So, it was just a matter of time. After hovering tantalisingly close for the last few months, Facebook has finally signed up its one billionth user. To put it into perspective, that means one in seven human beings – and around 45% of all internet users – have an account on the social network.
These are astonishing numbers, and certainly not what Mark Zuckerberg would ever have envisioned just eight years ago when Facebook launched. But what does it really mean? Is the one-billion mark significant? Where can Facebook possibly go from here? We asked the experts at Quirk for their views.
James McKay, Managing Director, Quirk Cape Town
James feels the milestone is an important one:
"The one billion mark for Facebook is significant in that it represents the undeniable scale and power that social platforms now command. Whether used as vehicles for social reform (as is continually proven as governments fall in the Middle-East through sheer public pressure often coordinated via social media) or as brand channels, social channels cannot be relegated to the margin of 'tactical activity'. The same can be said for the evolution of the internet - it has replaced other channels as the new 'mainstream' for social, brand and general consumer experiences."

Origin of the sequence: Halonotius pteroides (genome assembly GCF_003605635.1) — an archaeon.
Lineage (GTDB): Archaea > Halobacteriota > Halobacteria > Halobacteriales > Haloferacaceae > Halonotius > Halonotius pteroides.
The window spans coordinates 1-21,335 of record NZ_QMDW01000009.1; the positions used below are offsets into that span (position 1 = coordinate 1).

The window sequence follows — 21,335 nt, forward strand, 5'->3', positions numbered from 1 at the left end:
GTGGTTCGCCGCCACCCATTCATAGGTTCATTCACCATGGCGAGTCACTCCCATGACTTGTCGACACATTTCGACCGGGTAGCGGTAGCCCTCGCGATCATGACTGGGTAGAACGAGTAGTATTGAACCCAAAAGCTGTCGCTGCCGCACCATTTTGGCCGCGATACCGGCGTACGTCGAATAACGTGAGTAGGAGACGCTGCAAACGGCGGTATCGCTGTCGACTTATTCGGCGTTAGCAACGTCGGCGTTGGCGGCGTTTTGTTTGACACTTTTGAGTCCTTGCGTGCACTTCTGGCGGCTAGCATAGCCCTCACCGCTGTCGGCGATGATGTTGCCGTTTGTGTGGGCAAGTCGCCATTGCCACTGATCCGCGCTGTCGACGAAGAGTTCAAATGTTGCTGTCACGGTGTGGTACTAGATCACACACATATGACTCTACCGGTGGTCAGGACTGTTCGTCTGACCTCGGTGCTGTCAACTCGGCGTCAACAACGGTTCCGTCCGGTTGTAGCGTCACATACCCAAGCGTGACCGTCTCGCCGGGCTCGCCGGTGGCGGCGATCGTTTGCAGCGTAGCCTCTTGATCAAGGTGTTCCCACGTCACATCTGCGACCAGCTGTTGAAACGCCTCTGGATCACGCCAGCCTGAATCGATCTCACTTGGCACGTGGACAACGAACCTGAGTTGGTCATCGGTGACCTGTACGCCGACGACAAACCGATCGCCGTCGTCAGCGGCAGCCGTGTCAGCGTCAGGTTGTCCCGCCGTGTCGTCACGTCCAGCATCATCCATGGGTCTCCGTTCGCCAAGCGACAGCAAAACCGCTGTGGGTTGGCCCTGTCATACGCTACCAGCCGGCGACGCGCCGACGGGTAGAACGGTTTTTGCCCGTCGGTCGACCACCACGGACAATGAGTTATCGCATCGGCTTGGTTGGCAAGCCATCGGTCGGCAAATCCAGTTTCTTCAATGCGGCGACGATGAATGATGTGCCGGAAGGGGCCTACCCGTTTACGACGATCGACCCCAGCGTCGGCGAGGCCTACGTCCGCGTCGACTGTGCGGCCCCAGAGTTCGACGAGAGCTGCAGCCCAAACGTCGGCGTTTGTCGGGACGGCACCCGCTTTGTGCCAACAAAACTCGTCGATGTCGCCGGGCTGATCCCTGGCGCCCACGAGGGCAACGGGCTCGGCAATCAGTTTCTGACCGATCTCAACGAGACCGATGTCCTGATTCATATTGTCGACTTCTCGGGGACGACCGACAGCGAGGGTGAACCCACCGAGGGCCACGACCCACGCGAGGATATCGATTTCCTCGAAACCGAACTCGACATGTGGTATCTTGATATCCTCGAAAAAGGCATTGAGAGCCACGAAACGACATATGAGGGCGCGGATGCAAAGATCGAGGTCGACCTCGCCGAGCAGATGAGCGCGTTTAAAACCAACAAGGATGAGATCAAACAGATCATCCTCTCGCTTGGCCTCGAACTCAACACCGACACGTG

Liam Gibbs, Head Of Engage
Liam shares the sentiment:
“I think that although the ‘one billion’, itself, is just a number, the concept of large scale is hugely significant for social networks.
Here’s an analogy: If I meet someone while I'm out, and next day I want to track them down, I would generally use a network that has the most people on it. That way I will be most likely to find them with minimum effort, and will then likely continue to correspond with them on that network. It's like choosing between a phonebook with everyone in it, over one with only some people in it. So the more successful Facebook is, the more successful it's likely to be.”
Su Little, Head Of Social Media
Su thinks that Facebook is on the up and up:
“Facebook will continue to grow due to the proliferation of social media use via mobile. We may begin to see stronger growth of niche communities within the Facebook platform as users search for more relevant data to meet their needs. Ultimately, the more users there are on the platform, the more content becomes available – and this is where relevancy will take over as content is now king.”
Mahomed Junaid (MJ) Khan, Senior Engage Specialist, Quirk Jozi
MJ is a bit more cynical:
“I would question the veracity of these accounts – how many are duplicate, fake or dormant? Recently, Google+ just hit 400 million ... and we don't really care. As Facebook becomes increasingly commercialised, people will flock to other online spaces. Facebook is not dead, but it is not immortal.”
What do you think? Is there no stopping the social network? Could Facebook’s size be dooming it to eventual failure? Share your views in the comments!